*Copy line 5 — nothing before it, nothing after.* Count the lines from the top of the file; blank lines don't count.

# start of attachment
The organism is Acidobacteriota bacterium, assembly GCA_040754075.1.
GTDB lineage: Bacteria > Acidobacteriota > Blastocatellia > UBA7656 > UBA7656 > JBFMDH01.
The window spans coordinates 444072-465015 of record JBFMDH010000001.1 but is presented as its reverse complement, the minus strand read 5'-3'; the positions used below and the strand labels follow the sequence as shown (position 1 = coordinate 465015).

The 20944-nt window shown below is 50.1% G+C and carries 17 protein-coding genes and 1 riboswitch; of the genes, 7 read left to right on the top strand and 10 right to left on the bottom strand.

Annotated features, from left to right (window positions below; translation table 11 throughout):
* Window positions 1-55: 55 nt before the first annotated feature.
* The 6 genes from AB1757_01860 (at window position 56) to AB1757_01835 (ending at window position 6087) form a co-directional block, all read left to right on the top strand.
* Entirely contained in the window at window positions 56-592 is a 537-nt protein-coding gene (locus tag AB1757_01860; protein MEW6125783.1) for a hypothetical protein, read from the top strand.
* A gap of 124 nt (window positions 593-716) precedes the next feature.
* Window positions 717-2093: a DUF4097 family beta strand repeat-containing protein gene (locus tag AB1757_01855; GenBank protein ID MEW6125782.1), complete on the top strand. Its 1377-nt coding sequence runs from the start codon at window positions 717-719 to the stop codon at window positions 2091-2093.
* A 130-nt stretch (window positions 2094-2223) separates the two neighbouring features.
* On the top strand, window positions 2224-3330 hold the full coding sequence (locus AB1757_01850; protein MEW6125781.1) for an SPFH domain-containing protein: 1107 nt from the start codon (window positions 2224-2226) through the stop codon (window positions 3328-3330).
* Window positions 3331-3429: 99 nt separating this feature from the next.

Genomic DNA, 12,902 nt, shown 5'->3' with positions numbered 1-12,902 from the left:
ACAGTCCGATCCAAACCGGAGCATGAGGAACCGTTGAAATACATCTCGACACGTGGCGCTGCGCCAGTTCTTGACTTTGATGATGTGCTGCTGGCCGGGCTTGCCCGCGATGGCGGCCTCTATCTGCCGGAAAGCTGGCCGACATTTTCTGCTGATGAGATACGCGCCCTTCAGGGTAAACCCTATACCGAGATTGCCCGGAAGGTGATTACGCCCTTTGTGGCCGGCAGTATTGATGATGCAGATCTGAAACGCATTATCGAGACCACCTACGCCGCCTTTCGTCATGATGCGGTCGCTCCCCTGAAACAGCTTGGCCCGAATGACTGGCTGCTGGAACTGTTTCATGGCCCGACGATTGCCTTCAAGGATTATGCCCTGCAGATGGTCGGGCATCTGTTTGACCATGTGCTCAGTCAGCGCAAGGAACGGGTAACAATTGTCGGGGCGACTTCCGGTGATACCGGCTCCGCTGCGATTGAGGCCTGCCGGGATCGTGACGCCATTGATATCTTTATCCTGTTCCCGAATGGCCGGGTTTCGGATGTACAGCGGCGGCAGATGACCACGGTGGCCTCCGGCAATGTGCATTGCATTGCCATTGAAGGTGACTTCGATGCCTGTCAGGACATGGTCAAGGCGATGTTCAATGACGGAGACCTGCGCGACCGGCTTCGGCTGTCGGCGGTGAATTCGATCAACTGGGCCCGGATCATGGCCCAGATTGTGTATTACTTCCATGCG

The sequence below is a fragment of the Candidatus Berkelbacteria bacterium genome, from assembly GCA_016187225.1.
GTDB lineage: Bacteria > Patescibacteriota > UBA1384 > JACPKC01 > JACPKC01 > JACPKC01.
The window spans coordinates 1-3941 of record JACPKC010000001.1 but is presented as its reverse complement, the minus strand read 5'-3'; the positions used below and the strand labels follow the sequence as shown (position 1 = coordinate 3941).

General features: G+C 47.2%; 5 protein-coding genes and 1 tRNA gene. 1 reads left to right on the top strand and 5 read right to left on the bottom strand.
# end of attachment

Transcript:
Annotated features, from left to right (window positions below; translation table 11 throughout):